48 Shades of Brown

( 5 )

Overview

Australian teenager Dan Bancroft had a choice to make: go to Geneva with his parents for a year, or move into a house with his bass-playing aunt Jacq and her friend Naomi. He chose Jacq’s place, and his life will never be the same. This action-packed and laugh-out-loud-funny novel navigates Dan’s chaotic world of calculus, roommates, birds, and love.

While his parents are in Geneva, sixteen-year-old Dan spends his last year of high school living with his ...

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Overview

Australian teenager Dan Bancroft had a choice to make: go to Geneva with his parents for a year, or move into a house with his bass-playing aunt Jacq and her friend Naomi. He chose Jacq’s place, and his life will never be the same. This action-packed and laugh-out-loud-funny novel navigates Dan’s chaotic world of calculus, roommates, birds, and love.

While his parents are in Geneva, sixteen-year-old Dan spends his last year of high school living with his twenty-two-year-old bass-playing aunt, Jacq, and her beautiful friend Naomi, whose active lovelife is audible through the wall between their bedrooms.

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Editorial Reviews

From the Publisher
STARRED REVIEW "With small details about throwing up, basil, Romeo and Juliet, brown birds, postcards, and sex, Earls build a too-true story that neither older young adults nor adults will be able to put down as their smiles become belly laughs that lead them to new perspectives." VOYA (Voice of Youth Advocates)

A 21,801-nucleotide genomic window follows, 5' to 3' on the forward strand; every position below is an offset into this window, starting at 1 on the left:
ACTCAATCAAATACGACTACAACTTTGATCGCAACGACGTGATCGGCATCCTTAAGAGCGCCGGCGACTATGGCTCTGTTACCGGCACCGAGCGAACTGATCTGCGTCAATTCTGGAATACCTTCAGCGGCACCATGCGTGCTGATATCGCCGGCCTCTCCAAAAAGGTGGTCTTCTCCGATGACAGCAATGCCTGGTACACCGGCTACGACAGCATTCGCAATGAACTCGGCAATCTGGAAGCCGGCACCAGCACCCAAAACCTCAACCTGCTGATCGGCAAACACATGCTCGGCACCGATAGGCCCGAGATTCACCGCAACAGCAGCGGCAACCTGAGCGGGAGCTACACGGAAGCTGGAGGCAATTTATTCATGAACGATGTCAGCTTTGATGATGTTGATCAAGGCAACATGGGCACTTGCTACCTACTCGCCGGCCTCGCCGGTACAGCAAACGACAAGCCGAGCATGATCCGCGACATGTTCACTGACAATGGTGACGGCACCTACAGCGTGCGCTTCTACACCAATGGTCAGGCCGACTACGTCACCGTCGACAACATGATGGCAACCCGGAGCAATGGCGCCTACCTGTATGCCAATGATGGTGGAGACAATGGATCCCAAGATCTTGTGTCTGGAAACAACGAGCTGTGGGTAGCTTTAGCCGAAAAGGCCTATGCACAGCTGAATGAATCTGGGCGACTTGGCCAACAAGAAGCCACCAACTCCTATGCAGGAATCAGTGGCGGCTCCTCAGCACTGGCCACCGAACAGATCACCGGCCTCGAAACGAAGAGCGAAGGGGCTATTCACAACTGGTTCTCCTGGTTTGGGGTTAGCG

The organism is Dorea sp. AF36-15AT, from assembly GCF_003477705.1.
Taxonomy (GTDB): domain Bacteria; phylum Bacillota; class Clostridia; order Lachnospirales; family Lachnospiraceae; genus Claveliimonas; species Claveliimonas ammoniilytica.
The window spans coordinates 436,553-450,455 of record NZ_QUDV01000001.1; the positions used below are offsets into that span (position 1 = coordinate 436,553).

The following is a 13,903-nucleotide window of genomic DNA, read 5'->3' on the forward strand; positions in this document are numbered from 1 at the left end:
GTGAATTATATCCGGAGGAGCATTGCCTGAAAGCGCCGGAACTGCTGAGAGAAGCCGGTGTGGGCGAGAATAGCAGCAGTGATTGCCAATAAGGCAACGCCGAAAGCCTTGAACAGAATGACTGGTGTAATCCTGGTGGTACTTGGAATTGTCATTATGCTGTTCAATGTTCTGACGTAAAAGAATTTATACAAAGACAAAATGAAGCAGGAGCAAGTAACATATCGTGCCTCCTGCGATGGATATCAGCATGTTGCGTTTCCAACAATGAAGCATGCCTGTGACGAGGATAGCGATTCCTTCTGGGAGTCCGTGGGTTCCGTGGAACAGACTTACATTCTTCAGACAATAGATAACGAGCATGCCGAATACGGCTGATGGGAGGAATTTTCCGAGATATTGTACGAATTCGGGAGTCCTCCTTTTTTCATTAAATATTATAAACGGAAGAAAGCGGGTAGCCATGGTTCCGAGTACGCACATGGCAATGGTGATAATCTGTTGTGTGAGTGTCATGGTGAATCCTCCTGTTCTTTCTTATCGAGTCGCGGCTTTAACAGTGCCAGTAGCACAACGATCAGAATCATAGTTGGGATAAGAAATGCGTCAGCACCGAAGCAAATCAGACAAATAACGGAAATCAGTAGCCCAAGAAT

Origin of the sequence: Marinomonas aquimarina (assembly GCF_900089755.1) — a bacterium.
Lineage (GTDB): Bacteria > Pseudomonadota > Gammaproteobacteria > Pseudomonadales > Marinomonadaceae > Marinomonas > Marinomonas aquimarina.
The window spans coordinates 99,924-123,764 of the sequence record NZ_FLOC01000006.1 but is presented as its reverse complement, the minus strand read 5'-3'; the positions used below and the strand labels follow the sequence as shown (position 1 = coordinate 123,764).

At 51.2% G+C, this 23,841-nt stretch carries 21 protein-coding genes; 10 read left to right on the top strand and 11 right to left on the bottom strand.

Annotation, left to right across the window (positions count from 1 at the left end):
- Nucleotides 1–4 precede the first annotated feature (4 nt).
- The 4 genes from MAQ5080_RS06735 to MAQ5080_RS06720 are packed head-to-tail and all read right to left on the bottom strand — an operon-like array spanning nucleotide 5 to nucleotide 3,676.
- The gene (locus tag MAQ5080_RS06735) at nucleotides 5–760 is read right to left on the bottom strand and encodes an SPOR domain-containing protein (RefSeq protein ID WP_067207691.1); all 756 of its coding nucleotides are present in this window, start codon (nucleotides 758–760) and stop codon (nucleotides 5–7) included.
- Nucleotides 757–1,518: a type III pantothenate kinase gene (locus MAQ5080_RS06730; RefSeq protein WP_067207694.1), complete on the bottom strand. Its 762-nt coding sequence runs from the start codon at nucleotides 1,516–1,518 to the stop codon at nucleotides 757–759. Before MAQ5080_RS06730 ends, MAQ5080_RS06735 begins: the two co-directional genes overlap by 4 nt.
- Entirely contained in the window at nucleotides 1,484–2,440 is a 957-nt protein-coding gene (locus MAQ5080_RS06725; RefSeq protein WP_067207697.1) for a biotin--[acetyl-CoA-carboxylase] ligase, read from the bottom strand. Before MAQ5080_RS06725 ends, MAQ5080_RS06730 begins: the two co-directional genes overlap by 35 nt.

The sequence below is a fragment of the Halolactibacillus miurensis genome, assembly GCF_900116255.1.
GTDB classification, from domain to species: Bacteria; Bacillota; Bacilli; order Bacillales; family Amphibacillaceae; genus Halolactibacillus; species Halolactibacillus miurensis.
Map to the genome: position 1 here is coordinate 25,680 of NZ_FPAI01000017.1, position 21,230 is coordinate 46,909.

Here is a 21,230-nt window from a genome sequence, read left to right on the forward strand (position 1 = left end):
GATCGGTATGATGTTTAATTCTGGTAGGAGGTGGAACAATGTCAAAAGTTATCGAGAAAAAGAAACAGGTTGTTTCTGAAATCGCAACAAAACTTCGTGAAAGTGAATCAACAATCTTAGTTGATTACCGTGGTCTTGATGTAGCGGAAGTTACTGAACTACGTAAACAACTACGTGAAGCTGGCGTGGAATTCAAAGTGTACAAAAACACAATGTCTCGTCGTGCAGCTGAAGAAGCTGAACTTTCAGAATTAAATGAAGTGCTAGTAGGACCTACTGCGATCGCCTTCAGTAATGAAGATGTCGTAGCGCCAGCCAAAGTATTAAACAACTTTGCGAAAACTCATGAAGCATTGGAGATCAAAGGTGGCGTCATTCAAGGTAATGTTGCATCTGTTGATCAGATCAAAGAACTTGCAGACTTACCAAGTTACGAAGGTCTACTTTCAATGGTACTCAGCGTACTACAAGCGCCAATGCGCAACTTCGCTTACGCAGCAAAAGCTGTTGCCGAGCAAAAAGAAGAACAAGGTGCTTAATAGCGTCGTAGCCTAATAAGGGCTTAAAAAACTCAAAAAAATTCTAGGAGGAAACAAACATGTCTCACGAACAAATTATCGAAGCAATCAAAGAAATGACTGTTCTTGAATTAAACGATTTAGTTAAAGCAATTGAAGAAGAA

Dan's narration is wry and understatedly funny throughout as he comes face to face with the stretching but still extant limits of his maturation...this is a creative departure from the classic Bildugnsroman in its articulate portrayal of a young man who's starting to realize how much more there is to adulthood that he'd realized or is ready for.
Bulletin of the Center for Children's Books

Older teens will relish Dan's wry, self-deprecating honesty about attratction, sex (mostly overheard), beer, calculus, and his uproariously funny, earnest search for the kind of guy he wants to be.
Booklist, ALA

Dan is a good kid, and his ruefully observed narration of unrequited love will keep the attention of any boy once persuaded into its pages.
Horn Book

Through Dan's voice, Earls perfectly captures the obsessive, self-conscious, confused state of mind that goes along with adolescence. A vibrant rendition of growing pains.
Publishers Weekly

Dan is a wonderful, complex character. Teen boys - and girls - will find much that they can relate to in this coming-of-age story.
School Library Journal